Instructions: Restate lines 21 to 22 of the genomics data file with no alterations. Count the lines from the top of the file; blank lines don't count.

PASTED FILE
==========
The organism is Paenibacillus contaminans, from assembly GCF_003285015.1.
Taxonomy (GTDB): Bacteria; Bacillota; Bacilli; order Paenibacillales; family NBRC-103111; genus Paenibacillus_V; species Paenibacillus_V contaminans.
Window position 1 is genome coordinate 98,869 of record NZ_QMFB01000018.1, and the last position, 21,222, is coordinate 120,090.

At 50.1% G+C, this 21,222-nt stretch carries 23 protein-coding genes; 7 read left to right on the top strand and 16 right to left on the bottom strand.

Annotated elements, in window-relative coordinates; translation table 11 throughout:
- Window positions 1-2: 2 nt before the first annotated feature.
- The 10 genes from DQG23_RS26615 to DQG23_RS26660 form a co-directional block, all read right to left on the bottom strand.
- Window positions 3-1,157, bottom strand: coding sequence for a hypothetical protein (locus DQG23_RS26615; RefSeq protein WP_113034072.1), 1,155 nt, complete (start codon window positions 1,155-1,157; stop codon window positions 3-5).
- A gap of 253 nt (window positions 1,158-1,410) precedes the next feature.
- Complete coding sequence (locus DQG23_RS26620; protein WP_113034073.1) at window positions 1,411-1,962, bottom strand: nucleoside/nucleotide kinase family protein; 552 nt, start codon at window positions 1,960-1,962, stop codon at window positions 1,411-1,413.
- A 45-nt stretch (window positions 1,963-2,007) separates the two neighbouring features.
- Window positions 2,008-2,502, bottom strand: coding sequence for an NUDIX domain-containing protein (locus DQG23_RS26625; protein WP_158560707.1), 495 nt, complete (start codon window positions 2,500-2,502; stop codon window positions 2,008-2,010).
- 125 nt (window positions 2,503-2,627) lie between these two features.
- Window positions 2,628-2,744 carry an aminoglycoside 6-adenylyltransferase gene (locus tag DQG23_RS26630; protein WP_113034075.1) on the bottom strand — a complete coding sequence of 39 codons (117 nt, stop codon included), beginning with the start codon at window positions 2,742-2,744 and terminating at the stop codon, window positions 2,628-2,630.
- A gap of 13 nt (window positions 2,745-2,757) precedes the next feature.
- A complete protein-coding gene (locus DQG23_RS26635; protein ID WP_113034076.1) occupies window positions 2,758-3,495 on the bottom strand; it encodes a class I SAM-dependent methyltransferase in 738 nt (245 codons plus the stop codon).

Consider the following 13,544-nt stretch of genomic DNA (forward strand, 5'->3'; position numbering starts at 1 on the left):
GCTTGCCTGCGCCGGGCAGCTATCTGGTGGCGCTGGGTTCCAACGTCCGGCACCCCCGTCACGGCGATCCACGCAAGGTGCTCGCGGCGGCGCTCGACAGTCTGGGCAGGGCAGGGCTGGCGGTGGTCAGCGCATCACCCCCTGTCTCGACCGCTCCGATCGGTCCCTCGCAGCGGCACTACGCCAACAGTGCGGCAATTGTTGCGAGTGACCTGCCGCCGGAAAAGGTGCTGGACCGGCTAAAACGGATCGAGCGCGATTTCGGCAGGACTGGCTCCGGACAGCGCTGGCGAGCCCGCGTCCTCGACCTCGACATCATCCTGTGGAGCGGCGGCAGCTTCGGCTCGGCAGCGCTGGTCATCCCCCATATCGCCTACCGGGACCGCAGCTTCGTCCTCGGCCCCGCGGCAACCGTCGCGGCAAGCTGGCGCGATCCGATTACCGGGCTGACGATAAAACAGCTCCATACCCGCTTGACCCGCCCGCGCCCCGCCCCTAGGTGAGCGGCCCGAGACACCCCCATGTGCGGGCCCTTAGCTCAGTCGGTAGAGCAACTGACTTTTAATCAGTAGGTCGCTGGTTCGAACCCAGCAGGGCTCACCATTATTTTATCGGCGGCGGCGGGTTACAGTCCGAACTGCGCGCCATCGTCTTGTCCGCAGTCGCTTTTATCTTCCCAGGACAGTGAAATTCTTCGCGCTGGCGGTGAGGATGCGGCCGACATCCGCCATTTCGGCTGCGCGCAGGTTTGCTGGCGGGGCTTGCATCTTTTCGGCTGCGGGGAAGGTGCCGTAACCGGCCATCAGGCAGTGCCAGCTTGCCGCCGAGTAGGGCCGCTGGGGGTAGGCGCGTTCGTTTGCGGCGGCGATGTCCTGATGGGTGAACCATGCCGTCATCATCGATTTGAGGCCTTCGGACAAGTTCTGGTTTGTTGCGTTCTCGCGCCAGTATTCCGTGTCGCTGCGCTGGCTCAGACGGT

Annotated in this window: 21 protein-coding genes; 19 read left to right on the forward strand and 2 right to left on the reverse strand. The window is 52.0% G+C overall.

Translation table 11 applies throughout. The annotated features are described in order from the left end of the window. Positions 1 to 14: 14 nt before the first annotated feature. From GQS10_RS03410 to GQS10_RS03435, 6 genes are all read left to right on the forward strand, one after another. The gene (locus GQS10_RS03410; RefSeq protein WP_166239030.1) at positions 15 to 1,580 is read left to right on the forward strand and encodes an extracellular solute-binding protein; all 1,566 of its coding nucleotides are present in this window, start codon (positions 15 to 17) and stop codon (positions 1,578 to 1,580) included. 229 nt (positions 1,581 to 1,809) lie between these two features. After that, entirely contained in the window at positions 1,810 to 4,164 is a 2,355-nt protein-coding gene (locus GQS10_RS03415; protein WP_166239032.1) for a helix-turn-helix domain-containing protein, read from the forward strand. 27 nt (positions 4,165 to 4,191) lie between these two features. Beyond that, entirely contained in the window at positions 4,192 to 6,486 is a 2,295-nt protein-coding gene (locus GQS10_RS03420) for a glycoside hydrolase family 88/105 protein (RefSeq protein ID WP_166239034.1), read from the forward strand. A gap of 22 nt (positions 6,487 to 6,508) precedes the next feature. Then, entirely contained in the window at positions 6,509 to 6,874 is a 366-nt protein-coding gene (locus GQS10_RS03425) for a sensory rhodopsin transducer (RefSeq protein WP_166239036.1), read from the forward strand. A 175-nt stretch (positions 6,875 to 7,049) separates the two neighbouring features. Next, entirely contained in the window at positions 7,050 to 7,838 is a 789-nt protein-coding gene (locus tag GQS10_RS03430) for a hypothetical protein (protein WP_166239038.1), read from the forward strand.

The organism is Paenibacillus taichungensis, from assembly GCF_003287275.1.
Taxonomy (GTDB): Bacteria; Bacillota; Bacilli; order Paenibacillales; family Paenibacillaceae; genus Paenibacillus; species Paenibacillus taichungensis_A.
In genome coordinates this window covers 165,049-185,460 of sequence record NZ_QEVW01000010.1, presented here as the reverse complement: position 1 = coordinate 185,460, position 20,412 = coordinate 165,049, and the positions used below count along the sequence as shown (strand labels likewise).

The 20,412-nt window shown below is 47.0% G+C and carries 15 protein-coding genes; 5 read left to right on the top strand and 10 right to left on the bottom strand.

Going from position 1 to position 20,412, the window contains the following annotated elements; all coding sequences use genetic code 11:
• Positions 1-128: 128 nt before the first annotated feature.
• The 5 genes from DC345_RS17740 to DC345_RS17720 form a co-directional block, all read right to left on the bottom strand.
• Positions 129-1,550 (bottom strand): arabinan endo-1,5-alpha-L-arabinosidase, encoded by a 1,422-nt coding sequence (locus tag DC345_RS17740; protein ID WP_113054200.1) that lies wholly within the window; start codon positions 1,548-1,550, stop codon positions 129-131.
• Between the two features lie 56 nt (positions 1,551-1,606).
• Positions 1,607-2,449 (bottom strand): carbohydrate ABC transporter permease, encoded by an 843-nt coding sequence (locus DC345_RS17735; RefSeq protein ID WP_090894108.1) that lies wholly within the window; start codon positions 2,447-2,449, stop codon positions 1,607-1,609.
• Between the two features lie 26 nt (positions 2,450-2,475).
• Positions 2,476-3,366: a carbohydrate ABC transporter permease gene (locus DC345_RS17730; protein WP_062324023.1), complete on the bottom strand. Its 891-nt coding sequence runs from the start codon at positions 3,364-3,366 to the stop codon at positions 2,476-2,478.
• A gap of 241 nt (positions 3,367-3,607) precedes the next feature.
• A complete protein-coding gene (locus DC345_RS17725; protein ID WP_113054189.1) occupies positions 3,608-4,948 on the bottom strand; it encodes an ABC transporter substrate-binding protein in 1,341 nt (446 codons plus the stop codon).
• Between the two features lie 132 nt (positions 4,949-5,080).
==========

The organism is Paenibacillus taichungensis, from assembly GCF_003287275.1.
Taxonomy (GTDB): Bacteria; Bacillota; Bacilli; order Paenibacillales; family Paenibacillaceae; genus Paenibacillus; species Paenibacillus taichungensis_A.